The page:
In various ways, such economically disruptive events would almost always impact the financial ecosystem. As pension funds form part of a nation’s or global financial ecosystem, they would be affected when there is an event that ripples the system.
Covid-19 or Coronavirus outbreak has been an economically disruptive event and would thus have some impact on pension funds in the country.
The pandemic would affect pension funds differently in various parts of the world depending on the framework(s) that govern the management of pension funds.
These could be in the structure, investment climate, regulation, and the entire collective instruments that drive pensions. This article would, however, look at the real and speculative impact of the Coronavirus pandemic on pension funds in Ghana.
As stated earlier, every event that impacts the larger economy or financial system would impact pensions as well, and Covid-19 has shaken the economy.
A number of projections have been made about the economy including the fact that we should expect a recession. The World Bank has revised Ghana’s Gross Domestic Product (GDP) growth from 6.8 percent to 2.5 percent. People have lost jobs, businesses have shut down and contracts lost, some of whom would never be recovered.
The country’s credit rating has been downgraded by Moody’s. These are some fallouts from Covid-19 on Ghana’s economy.
Pension funds would feel the impact of Covid-19 in terms of contributions, withdrawals, and investments that provide growth to the funds through variable yield.
This is true for defined-contribution pension funds, 2nd and 3rd tier schemes in Ghana. Funds under these schemes earn value through contributions and investment returns less the cost of running the scheme.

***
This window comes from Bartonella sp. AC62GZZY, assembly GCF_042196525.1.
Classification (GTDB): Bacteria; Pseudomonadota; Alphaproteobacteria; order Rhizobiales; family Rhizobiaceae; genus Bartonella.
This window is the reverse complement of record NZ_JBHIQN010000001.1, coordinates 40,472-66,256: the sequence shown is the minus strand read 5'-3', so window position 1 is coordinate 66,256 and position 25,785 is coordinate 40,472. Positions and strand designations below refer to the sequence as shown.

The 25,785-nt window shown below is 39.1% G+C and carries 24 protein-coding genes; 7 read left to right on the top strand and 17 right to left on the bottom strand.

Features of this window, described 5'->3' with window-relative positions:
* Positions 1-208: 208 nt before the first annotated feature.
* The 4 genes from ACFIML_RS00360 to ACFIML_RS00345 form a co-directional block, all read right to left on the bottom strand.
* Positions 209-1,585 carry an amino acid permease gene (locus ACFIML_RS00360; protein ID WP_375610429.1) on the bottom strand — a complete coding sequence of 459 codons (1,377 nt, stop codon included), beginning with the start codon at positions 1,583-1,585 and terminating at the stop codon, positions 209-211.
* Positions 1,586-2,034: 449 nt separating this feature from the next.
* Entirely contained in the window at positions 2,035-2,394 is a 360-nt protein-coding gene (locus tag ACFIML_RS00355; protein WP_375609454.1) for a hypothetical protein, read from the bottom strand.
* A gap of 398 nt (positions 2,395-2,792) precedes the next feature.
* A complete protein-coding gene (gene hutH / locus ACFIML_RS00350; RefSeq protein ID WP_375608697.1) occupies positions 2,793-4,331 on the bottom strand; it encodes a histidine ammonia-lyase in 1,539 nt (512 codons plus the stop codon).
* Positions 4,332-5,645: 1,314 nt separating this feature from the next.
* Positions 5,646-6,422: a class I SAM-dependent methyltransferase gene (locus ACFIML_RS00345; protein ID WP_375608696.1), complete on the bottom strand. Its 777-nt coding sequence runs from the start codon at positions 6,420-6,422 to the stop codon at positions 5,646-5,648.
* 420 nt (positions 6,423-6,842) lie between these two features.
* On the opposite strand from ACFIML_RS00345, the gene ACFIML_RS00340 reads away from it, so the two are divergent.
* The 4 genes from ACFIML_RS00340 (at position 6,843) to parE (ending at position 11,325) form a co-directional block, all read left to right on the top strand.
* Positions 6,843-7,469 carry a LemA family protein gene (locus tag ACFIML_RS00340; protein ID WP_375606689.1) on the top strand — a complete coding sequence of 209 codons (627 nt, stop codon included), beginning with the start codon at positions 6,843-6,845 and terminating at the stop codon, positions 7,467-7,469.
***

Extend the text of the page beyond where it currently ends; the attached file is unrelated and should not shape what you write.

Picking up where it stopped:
Therefore, if investment returns slump, the growth of the fund and therefore its value within the period would be negatively affected. The impact would be felt at both the overall fund level and also the individual (contributor) level.
Equities and equity-based mutual funds that offer variable returns are most likely to be hit. It is expected that they would recover over time when situations normalize.
It would however, affect the contributor who is taking out their funds now. They would take home a lower value due to the position of equity-based investments within the fund. One factor that offers respite, is that fact that most schemes may not have more than 10 percent of their portfolio in equity-related investments.
As a further illustration, the movements in the global oil market is expected to reflect in the local oil market.
Oil stocks on the Ghana Stock Exchange (GSE) would be affected at some point. They could however pick up if situations normalize.
However, there could be other companies on the stock markets who would also have gained as a result of the Coronavirus outbreak. Health and technology companies are notably gaining ground.
As Ghana’s markets are not too sensitive to global patterns, the equities on the GSE may not be affected now or may do much later.
If there are any local shake-ups the loss (or gain) to your pension fund would therefore depend on which companies’ stock trustees have selected and how much of the fund that has been invested in them.
Again most (privately-managed) pension funds in the country do not have large exposures to the stock or equity market as earlier mentioned. Therefore if COVID-19 brings down the value of equities, pension funds may not be badly affected.
With fixed income asset class grouping (government bills, bonds and bank’s fixed deposit), where rates promised are usually not altered, there may not be losses in already running investments.